A few globs of spit and a questionnaire could be all that’s needed to identify some teenagers who have a high risk of developing depression. That is the upshot of a study finding that teenage boys with elevated levels of the stress hormone cortisol, as well as depressive symptoms, can be 14 times more likely to become depressed later on.
It’s the first biological flag to accurately predict the risk of an individual going on to develop depression, says Barbara Sahakian at the University of Cambridge, one of the study’s authors.
The finding could lead to new pharmacological treatments for depression and could change the way schools deal with the condition. Teenagers could be screened for the biomarker and those at risk provided with targeted treatments.
Early predictor
Around the world, depression is one of the leading causes of disability. It takes hold early in life: half of all cases begin by age 14, three-quarters by 24.
“Given that we know more teenagers are getting depressed, we should be looking actively for people who are developing problems and treating them early and effectively,” Sahakian says.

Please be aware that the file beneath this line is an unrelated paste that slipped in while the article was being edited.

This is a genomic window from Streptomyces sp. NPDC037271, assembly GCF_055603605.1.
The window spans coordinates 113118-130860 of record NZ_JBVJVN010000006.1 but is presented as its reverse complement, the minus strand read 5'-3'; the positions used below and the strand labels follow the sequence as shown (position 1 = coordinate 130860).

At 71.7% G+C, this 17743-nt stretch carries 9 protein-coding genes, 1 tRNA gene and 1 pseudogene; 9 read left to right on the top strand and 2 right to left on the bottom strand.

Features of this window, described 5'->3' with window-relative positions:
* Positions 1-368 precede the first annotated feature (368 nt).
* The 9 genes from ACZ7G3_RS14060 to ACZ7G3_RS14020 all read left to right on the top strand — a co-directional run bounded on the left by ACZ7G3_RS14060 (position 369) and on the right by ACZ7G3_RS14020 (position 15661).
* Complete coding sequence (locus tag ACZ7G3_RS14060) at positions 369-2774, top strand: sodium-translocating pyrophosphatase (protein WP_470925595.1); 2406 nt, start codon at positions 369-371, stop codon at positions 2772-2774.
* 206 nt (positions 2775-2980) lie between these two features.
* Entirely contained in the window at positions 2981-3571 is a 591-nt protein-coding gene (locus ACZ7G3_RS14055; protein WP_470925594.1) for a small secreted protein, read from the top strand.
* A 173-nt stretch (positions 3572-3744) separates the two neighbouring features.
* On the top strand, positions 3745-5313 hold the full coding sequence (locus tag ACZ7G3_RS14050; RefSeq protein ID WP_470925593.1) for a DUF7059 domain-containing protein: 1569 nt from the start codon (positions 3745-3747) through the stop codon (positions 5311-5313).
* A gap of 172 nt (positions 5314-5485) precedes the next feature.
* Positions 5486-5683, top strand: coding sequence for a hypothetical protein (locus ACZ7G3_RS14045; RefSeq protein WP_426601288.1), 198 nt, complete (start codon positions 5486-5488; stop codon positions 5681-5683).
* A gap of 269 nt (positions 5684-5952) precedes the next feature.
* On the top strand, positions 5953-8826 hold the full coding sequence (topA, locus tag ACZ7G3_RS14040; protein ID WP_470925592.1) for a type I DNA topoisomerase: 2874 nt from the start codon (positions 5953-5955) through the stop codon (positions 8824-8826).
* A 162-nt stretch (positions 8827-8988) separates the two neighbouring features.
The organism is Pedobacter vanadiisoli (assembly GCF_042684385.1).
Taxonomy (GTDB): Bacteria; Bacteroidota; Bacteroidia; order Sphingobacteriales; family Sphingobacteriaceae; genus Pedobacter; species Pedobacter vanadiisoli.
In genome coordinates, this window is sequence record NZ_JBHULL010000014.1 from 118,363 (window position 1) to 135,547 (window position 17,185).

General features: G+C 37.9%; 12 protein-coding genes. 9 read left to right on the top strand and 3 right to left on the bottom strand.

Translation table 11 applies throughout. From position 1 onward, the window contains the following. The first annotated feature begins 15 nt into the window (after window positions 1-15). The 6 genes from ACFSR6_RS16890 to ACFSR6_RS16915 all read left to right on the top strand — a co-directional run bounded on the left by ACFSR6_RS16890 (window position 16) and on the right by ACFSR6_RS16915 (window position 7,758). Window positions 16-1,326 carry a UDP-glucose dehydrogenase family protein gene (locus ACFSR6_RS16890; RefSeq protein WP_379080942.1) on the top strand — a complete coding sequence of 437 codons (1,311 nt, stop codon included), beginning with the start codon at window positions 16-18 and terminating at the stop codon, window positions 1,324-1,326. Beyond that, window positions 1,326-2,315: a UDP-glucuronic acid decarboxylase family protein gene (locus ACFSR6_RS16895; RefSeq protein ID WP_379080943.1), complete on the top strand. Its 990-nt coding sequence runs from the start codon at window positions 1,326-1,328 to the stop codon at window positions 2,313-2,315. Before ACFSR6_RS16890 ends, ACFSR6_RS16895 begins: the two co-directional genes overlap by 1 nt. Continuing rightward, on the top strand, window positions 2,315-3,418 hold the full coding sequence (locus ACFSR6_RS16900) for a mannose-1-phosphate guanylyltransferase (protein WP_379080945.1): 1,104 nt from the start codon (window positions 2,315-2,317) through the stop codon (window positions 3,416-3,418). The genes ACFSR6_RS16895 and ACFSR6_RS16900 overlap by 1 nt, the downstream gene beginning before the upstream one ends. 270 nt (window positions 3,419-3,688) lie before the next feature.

Her team measured morning levels of cortisol over three days in 660 teenagers aged between 13 and 18. Elevated levels of this hormone have previously been implicated in depression. The team also recorded any pre-clinical depressive symptoms the teens reported over a year, such as tearfulness or lack of motivation. The study was later repeated in a group of about 1200 teens.
Teenage boys who reported high levels of depressive symptoms, and had high levels of cortisol, were more likely to have become clinically depressed over the next three years than any other combination. Those in this high risk group were 14 times more likely to go on to develop depression than the lowest-risk group, those who had neither high levels of cortisol nor depressive symptoms. Seventeen per cent of teens fell into this group but cortisol levels were not more useful than depression symptoms alone in pinpointing at-risk girls.
School intervention
Sahakian says screening pupils would be easy to do and beneficial, even if there were social stigma associated with identifying people who had a high risk of developing depression. “It’s better than leaving them alone in their bedrooms to get worse and worse,” she says. Screening could be carried out using saliva samples collected over a few days and students could fill out the questionnaire by themselves.
A study in the BMJ in 2012 found that having a professional therapist teach cognitive behavioural therapy (CBT) techniques to an entire class was no more effective than having the teacher give their usual personal social and health education classes, in terms of the effect on pupils’ well-being. But the hope is that screening would allow for targeted treatment.